The soul of a nation
destroyed by genocide.
Children born after
the Americans went safely home
are still maimed and killed by landmines.
Children in wheel-chairs begging.
Eyes famished for hope and asked us,
Where is our mercy and justice?
How is their forgiveness?
Where is our contrition?
The killing fields and landmines
are underfoot as I walk through the Mekong.
Laos, Cambodia, and Vietnam
are strewn with landmines and Agent Orange.
Landmines dropped by B-52s
in a rain of evil, blacker than evil itself.
Where is the shame
that should burn in our soul?
Where is our repentance?
Where is our courage to end all war?
Beautiful innocent Laos. Nestled
in the mountains, ancient Buddhist land,
still infested with landmines that
destroy and maim children decades after the war.
Today, I walk through the rice paddies,
our guides point us to the right path,
but there are no signs, no guideposts
to the landmines.
I met the children at the hospital
with their legs blown off by landmines, and
other children without hands and arms
maimed by cluster bombs.
Are we shamed by our deeds?
When will we bend to our knees
to beg for forgiveness?
When will we heal the sins of war?
6. The Industrial War Machine
Vietnam, Panama, Grenada, Iraq, Yemen,
Afghanistan, Pakistan, and all our wars
is the necklace of our war machine
made from the skulls of children.
We have raped and ravaged
countries around the globe.
Our trillion dollar platinum plated
war machine is lacquered with
the blood and bones of its victims.
When will we oppose war and
invest this treasure in ending poverty?
When we will
end our desire for the false profits of war?
We, the Woodstock generation,
born in the shadows and fire of war.
We saw the nightly news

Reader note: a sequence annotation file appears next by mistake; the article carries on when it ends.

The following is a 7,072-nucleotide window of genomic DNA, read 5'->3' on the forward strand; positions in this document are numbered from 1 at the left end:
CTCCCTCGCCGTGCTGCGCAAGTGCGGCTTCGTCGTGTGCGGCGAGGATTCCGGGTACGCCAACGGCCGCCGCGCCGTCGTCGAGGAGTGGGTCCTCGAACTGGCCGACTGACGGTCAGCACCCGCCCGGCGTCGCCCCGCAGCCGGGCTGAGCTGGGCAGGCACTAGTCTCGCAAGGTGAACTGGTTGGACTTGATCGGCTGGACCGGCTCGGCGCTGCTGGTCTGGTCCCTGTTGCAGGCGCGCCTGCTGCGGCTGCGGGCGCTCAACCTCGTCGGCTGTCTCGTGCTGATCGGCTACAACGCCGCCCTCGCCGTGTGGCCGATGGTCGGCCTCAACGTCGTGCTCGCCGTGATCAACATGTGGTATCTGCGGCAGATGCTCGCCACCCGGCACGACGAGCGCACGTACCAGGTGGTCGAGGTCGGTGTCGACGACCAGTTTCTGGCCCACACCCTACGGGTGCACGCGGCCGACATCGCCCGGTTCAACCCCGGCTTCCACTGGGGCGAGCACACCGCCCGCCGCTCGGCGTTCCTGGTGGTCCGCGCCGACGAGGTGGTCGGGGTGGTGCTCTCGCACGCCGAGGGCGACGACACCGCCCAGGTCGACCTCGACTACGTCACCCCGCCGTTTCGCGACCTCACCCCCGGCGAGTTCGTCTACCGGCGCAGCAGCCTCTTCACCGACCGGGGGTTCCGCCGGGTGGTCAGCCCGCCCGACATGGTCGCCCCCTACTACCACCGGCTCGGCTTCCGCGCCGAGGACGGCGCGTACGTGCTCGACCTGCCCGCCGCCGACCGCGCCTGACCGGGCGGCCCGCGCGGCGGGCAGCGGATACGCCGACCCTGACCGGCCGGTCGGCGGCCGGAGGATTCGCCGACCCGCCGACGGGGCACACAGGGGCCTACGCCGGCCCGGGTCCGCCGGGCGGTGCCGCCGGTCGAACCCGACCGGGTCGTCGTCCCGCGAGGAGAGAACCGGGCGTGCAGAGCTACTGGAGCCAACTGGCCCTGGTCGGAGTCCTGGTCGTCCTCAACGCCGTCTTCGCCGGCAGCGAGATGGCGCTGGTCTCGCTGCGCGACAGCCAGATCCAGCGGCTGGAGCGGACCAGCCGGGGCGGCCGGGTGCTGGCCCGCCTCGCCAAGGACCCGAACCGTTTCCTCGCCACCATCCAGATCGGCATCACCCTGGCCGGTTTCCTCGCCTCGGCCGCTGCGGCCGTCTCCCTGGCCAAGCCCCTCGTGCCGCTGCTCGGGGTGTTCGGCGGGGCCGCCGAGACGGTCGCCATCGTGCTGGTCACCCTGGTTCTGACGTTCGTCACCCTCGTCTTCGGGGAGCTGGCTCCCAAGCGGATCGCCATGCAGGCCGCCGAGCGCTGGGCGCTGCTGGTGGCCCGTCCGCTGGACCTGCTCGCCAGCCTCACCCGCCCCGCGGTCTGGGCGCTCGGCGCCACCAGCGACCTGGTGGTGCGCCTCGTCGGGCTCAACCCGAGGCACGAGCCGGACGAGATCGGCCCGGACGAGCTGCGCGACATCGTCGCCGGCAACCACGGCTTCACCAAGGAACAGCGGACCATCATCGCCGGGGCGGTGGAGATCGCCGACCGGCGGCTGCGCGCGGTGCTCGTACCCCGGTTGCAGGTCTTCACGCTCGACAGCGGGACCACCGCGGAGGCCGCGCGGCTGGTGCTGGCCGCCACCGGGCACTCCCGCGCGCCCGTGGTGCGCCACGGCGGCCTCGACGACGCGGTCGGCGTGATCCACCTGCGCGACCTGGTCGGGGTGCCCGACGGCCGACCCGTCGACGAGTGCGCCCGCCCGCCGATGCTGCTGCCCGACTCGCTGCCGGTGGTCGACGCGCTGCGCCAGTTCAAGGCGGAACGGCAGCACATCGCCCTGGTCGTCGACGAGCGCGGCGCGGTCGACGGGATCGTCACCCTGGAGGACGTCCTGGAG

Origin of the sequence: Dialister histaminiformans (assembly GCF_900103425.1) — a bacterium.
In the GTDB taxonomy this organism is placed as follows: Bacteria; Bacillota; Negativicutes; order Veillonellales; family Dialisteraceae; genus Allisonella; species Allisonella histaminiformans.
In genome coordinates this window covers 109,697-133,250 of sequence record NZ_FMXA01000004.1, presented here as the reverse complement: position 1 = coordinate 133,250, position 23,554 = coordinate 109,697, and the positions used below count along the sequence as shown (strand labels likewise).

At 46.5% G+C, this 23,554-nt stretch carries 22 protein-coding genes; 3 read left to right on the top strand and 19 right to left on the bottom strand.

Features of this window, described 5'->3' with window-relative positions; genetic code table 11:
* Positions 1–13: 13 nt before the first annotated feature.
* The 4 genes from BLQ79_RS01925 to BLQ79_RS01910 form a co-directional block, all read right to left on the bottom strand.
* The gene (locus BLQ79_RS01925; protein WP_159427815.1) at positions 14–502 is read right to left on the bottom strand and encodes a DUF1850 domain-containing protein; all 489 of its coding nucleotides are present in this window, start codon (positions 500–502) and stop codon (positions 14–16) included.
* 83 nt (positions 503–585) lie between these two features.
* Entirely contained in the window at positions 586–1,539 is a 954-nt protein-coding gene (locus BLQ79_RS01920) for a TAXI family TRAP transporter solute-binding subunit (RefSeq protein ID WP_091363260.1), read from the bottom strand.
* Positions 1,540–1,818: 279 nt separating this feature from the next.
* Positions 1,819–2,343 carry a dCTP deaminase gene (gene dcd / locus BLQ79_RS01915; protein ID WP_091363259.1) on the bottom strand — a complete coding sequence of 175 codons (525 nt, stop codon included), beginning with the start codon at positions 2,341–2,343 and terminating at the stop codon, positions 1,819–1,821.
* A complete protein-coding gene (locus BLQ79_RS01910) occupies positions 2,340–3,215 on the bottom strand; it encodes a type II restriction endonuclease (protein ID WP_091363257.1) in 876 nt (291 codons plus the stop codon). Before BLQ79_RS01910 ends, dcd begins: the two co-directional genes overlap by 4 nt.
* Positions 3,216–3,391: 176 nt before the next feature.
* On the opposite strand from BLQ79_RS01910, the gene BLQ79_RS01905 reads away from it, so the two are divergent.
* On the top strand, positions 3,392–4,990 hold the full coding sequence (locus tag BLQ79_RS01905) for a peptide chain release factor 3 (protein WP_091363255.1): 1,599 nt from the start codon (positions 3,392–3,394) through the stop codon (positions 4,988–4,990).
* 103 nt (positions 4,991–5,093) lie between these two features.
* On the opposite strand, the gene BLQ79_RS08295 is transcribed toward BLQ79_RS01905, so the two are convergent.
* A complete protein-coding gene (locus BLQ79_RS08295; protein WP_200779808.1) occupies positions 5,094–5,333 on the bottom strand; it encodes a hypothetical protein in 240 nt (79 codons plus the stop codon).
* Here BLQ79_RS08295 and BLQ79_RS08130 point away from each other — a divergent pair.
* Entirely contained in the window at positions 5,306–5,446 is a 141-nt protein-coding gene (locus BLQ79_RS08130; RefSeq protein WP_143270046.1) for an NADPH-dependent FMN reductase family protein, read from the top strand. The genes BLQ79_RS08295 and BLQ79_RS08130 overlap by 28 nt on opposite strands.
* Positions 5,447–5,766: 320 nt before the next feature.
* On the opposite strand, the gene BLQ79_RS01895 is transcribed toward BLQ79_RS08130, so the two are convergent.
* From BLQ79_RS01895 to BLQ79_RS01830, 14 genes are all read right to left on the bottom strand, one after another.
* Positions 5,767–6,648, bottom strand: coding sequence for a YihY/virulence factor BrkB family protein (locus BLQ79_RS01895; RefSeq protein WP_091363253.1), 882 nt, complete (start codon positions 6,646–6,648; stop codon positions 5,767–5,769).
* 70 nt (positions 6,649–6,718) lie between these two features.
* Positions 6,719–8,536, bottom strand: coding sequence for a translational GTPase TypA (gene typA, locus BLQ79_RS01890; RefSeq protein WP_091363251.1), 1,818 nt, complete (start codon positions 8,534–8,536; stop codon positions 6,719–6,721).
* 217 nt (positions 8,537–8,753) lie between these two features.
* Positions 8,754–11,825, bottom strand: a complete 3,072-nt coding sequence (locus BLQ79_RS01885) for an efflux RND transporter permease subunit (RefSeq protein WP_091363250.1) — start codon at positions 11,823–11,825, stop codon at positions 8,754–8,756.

with the daily tallies of death,
while our brothers and kin
we’re killed for a war of lies.
What of the greater love?
I am the Vietnam generation.
I am the generation of witness and fire.
7. Tune in!
My soul is no longer on ice.
I burn with the shame
Of our wars!
Our shame should burn as bright
as the phosphorous bombs
that we dropped in Vietnam
I burn with rage!
I don’t want our generation to be
known for the delusions
of pot and drugs, turn on,
tune in, drop out, the fog
I need us to be the
the generation of remembrance.
We were born in the fire of
Nagasaki and Hiroshima, in the ashes of
the Korean War and the inextricable
nightmare of Vietnam.
8. The path to contrition
How will our actions of
atonement and justice
lead to healing?
How will we become the generation of contrition?
We are the Vietnam generation.
We are the generation
of witness and fire.
Bio: Namaya is a poet and artist, and a Vietnam era veteran who creates art and performances on peacebuilding www.namayaproductions.com. He has been working with peace building projects in Vietnam and undertook a two month art and writing residency in 2020 on the “The Journey of Forgiveness.” In 2021 he will create a sculpture project called “Agent Orange: Do Not forget Me” at the War Remnants Museum in HCMC/ Saigon.